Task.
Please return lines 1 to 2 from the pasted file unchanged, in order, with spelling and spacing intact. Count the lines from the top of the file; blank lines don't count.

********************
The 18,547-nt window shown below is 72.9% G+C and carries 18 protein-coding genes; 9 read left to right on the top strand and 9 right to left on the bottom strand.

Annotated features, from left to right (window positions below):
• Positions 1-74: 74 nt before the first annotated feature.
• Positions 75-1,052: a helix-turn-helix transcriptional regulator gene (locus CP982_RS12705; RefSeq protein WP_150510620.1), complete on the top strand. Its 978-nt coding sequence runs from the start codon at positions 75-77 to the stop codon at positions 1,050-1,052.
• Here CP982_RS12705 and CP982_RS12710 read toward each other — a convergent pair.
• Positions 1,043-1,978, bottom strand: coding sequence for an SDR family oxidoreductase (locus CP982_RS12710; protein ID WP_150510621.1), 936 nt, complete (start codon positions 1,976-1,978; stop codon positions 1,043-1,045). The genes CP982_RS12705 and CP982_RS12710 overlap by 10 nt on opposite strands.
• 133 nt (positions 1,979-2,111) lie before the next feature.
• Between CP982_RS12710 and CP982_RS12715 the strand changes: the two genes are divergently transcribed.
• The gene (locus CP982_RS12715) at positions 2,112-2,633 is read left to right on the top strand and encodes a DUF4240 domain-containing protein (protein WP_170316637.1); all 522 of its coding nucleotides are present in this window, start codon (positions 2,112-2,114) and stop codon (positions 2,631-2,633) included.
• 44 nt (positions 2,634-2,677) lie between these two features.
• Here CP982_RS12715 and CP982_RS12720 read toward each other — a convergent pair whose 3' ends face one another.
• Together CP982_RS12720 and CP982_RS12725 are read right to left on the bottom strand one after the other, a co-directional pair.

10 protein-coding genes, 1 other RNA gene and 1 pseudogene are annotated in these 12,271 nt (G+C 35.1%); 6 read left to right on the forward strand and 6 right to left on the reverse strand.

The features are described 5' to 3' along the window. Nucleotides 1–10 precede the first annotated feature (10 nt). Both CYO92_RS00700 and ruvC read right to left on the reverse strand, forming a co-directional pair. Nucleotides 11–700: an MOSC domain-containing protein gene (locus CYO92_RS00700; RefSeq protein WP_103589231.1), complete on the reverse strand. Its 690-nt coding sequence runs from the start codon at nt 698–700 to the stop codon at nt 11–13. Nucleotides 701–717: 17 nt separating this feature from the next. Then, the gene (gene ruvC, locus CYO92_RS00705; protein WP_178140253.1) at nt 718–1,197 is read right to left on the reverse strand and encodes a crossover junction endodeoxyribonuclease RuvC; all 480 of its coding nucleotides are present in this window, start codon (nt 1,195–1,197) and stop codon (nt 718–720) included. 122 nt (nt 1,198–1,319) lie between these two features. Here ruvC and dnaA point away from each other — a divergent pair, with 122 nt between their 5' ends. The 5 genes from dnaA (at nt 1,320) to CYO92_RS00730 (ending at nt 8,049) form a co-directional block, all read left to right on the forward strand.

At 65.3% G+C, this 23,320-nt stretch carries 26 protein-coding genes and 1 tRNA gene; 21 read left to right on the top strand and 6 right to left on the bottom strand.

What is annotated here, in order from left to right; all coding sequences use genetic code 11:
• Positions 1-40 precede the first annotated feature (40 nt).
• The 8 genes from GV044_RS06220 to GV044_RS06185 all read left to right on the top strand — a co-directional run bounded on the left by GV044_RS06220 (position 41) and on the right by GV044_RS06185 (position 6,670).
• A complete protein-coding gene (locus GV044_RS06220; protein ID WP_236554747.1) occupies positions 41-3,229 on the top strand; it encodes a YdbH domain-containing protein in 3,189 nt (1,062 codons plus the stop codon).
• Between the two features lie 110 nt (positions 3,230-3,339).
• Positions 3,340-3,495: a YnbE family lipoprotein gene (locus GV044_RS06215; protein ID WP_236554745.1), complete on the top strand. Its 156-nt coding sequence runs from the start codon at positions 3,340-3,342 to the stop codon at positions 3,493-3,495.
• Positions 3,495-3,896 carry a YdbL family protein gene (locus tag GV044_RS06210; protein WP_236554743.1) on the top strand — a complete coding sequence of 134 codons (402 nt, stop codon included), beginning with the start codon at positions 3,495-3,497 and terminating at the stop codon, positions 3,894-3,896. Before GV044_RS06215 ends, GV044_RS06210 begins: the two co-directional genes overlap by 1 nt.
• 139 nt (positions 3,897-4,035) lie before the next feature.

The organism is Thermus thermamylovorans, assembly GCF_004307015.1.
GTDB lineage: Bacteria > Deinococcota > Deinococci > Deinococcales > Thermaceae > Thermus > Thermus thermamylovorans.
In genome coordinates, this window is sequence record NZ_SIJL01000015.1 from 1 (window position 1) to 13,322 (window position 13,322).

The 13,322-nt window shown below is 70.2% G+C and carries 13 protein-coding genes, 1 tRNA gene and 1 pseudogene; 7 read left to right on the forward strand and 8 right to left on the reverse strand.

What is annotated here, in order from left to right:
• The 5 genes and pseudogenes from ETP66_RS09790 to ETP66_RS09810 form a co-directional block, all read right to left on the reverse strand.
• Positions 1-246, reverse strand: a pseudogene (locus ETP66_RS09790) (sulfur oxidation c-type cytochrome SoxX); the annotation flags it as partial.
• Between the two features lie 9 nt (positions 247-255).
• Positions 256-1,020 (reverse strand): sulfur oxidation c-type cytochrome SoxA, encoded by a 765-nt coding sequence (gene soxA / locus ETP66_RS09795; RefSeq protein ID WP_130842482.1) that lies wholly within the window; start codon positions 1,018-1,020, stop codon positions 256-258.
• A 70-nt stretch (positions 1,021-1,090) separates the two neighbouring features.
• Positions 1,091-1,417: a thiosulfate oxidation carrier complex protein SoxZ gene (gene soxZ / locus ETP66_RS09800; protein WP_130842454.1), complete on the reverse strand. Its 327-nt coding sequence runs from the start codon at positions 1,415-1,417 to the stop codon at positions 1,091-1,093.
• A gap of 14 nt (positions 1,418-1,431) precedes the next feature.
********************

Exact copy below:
The 18,547-nt window shown below is 72.9% G+C and carries 18 protein-coding genes; 9 read left to right on the top strand and 9 right to left on the bottom strand.

Annotated features, from left to right (window positions below):